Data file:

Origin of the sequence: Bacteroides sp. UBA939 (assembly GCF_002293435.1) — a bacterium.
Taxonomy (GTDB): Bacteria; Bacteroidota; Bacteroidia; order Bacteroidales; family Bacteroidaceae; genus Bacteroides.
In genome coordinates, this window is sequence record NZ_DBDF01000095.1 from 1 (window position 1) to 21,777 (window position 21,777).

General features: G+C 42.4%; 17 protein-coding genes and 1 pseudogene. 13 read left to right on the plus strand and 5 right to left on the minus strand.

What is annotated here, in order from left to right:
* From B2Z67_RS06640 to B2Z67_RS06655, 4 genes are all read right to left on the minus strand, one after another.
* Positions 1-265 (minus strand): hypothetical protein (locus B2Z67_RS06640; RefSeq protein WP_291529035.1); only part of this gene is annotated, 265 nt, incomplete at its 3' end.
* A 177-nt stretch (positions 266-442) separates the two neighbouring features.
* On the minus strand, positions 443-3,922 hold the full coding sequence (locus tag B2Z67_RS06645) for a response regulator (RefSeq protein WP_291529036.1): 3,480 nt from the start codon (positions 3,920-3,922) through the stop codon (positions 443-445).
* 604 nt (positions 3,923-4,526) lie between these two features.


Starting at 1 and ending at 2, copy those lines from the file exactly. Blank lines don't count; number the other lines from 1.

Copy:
Origin of the sequence: Bacteroides sp. UBA939 (assembly GCF_002293435.1) — a bacterium.
Taxonomy (GTDB): Bacteria; Bacteroidota; Bacteroidia; order Bacteroidales; family Bacteroidaceae; genus Bacteroides.